Michael Goebel
03 April 2019

Nationalism from a Historical Perspective

Michael Goebel, Associate Professor of International History and Pierre du Bois Chair Europe and the World, gave a Lunch Briefing on “Is Nationalism Contagious?”, which provided historical depth to the current debate. In an interview, he explores the topic further.

What is your definition of nationalism and are there different types?

I mostly work with the definitions of two well-known scholars of nationalism, rather than my own. Ernest Gellner held that nationalism is a “primarily a political principle, which holds that the political and national unit should be congruent”. Anthony Smith meanwhile called it “an ideological movement for the attainment and maintenance of autonomy, unity and identity of a human population, some of whose members conceive it to constitute an actual or potential ‘nation’”. It should be noted that Gellner’s definition is significantly wider than our everyday usage of the term nationalist, which we often use pejoratively to denote the scapegoating of foreigners. Gellner’s definition of nationalism as a “principle” is also more capacious than Smith’s “movement” and this has different implications for the contagiousness of nationalism: The spread of a principle differs from that of a movement.

Has nationalism evolved from past to present? If so, how?

When historians have looked at the past global dissemination of nationalism, or of Gellner’s principle, the discussion has mostly been focused on the rise of the nation-state as the predominant form of political organisation. “Nationalists” were the people advocating the implementation of the principle of the nation-state where it did not exist, notably in multinational empires. Although such aspirational nationalisms aiming at the foundation of new nation-states exist today – think of Scottish, Catalan or Kurdish nationalism – the theoretical principle of the nation-state nowadays, in contrast to the past, legitimises most states the world over. So, when Foreign Affairs dedicated its current issue to “the new nationalism”, most authors do not have in mind Catalonia, but right-wing populists who polarise their societies in the name of the “nation” or the “people”. As the redrawing of borders on the political map is rarely their main priority, they differ from many past nationalisms – even though they too couch their claims in the rhetoric of nationalist principles, that is, the supposed necessity of a congruency between nation and state and the allegation that this principle is being violated by the “enemies of the people”.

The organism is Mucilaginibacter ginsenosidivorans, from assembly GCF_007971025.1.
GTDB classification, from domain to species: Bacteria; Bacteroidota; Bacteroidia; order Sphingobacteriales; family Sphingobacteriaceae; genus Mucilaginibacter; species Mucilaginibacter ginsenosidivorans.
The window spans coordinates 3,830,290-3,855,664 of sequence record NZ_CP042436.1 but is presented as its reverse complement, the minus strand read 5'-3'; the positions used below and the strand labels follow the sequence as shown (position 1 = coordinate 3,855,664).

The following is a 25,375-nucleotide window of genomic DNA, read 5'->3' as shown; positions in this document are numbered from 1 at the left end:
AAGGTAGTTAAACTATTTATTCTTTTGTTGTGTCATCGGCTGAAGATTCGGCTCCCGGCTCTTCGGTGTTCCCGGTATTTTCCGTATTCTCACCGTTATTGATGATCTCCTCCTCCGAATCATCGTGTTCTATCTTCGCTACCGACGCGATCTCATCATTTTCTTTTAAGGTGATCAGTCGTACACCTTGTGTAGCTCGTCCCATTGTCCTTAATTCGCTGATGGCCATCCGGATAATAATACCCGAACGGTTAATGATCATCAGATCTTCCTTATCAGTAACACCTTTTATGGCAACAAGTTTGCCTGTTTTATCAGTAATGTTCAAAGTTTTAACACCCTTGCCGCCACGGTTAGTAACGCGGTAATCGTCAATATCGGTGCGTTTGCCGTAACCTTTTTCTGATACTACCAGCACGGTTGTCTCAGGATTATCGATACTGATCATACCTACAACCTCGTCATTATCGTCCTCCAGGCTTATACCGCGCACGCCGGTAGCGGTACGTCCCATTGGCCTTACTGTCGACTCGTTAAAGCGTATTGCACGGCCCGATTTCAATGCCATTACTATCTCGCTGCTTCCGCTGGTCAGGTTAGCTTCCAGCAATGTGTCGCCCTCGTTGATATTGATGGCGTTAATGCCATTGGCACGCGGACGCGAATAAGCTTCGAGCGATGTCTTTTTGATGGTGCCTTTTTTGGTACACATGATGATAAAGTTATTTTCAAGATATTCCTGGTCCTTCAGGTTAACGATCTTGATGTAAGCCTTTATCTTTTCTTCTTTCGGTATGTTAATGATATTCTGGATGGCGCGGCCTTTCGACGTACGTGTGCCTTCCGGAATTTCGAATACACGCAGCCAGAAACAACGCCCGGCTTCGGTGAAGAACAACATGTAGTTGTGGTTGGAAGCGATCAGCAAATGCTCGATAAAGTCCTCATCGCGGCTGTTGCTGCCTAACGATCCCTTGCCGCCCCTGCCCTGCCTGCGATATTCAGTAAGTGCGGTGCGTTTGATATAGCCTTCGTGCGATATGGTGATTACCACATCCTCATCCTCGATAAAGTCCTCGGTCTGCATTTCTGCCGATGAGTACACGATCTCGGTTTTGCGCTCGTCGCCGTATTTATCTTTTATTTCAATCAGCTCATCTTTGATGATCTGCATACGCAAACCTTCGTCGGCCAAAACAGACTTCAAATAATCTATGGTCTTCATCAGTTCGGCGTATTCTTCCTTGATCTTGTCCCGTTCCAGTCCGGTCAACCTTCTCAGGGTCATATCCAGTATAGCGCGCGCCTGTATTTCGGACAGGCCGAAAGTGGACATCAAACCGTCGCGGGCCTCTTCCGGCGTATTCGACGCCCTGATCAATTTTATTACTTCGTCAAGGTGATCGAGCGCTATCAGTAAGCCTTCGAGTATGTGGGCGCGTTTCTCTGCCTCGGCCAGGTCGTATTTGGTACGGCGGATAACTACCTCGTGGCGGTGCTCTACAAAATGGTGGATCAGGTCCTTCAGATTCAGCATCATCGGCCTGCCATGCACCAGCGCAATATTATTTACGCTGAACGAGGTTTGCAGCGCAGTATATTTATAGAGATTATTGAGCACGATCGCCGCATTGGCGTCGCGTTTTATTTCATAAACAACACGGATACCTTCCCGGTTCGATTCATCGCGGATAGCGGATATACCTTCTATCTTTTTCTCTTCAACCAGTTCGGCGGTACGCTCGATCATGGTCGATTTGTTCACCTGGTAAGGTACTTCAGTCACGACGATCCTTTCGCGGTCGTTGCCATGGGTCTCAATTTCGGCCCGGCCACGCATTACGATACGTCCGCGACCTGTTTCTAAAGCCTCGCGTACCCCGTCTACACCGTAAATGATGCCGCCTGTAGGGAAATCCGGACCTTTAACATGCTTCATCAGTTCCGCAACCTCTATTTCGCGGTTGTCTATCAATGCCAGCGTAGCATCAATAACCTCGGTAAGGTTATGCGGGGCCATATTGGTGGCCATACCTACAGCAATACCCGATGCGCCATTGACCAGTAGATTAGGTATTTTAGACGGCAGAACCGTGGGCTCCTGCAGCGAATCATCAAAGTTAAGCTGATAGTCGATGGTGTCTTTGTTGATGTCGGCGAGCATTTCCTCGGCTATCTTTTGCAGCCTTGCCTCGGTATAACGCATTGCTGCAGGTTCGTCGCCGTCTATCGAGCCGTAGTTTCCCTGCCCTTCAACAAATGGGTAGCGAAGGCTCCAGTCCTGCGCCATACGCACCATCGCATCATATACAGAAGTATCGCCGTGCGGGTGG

You said that in brief, nationalism is contagious. Why?

In some ways, the differences between the past’s and present’s mechanisms of contagion are greater than the ideological and rhetorical differences between past and present-day nationalism. In the past, multinational empires and federations have often served as major conduits for outbreaks of nationalism, if you allow the epidemic vocabulary. Since the breakup of the Soviet Union and Yugoslavia, these vehicles are mostly gone. Throughout the short twentieth century, international principles and organisations – think of the echoes of the Wilsonian and Leninist principles of the self-determination of people/nations or the League of Nations and its mandate system – have also served as such vehicles. Today, this is a little less true in my opinion. Transnational admiration, cooperation and emulation of nationalist-populist leaders, fueled by social media, plays a much more significant role; even as I am not sure that the world population has actually on average become “more nationalist”, if such a comparative even exists.